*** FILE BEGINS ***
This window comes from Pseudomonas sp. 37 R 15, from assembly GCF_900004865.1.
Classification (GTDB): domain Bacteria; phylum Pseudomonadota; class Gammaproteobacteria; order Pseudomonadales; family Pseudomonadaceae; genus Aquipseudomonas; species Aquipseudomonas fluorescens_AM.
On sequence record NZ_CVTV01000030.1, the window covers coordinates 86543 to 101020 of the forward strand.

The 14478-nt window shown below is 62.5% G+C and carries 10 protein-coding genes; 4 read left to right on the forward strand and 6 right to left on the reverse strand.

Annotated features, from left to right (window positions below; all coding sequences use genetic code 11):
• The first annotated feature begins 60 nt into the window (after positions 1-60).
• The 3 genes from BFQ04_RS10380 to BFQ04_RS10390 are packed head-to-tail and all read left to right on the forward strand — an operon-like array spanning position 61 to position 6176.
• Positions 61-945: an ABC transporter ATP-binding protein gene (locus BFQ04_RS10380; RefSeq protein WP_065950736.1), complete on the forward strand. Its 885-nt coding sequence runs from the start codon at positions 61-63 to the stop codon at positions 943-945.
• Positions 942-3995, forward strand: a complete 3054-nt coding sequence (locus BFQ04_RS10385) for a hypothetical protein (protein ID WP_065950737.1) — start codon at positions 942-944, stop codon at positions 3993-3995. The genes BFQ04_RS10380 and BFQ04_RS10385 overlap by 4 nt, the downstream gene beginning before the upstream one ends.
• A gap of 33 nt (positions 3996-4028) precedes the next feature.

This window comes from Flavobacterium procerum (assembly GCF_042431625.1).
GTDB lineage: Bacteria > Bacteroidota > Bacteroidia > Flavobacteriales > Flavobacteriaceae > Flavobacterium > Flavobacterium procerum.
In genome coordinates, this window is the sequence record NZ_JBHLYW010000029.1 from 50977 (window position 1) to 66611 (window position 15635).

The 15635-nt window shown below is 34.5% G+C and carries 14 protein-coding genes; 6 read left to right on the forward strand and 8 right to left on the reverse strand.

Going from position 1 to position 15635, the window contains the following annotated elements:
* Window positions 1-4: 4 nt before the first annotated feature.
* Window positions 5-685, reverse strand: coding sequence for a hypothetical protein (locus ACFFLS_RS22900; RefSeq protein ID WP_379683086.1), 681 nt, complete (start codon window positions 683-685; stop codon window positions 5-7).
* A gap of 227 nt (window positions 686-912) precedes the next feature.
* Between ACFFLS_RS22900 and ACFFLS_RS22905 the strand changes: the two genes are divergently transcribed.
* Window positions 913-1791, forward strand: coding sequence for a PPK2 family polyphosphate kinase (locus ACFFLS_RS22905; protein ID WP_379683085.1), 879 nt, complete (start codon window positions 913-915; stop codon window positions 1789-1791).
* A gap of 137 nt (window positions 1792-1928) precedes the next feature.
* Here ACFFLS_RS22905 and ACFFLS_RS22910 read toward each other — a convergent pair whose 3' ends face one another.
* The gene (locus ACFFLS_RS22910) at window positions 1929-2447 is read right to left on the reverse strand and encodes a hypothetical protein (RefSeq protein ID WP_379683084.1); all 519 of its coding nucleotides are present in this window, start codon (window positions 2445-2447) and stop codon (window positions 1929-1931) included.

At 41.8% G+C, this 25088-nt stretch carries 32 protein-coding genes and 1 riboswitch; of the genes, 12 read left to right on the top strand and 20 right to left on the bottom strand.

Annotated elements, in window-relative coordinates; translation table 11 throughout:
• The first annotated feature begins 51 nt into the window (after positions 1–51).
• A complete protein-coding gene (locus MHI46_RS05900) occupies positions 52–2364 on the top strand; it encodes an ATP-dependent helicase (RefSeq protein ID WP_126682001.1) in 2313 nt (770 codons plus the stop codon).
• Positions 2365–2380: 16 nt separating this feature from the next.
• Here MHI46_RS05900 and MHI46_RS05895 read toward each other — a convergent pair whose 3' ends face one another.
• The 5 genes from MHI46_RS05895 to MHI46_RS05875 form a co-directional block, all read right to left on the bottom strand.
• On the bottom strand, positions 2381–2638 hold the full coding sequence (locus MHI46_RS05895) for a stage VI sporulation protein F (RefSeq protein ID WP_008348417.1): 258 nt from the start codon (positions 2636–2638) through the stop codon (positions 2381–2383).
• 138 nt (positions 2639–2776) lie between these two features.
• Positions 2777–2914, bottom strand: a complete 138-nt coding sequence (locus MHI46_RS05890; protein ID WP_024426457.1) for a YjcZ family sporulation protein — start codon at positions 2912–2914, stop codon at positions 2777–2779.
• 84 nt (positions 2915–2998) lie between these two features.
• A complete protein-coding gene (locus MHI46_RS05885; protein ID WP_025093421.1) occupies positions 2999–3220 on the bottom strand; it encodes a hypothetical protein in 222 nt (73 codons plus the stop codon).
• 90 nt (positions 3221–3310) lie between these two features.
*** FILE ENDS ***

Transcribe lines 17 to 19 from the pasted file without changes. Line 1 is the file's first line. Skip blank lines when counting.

* Window positions 5-685, reverse strand: coding sequence for a hypothetical protein (locus ACFFLS_RS22900; RefSeq protein ID WP_379683086.1), 681 nt, complete (start codon window positions 683-685; stop codon window positions 5-7).
* A gap of 227 nt (window positions 686-912) precedes the next feature.
* Between ACFFLS_RS22900 and ACFFLS_RS22905 the strand changes: the two genes are divergently transcribed.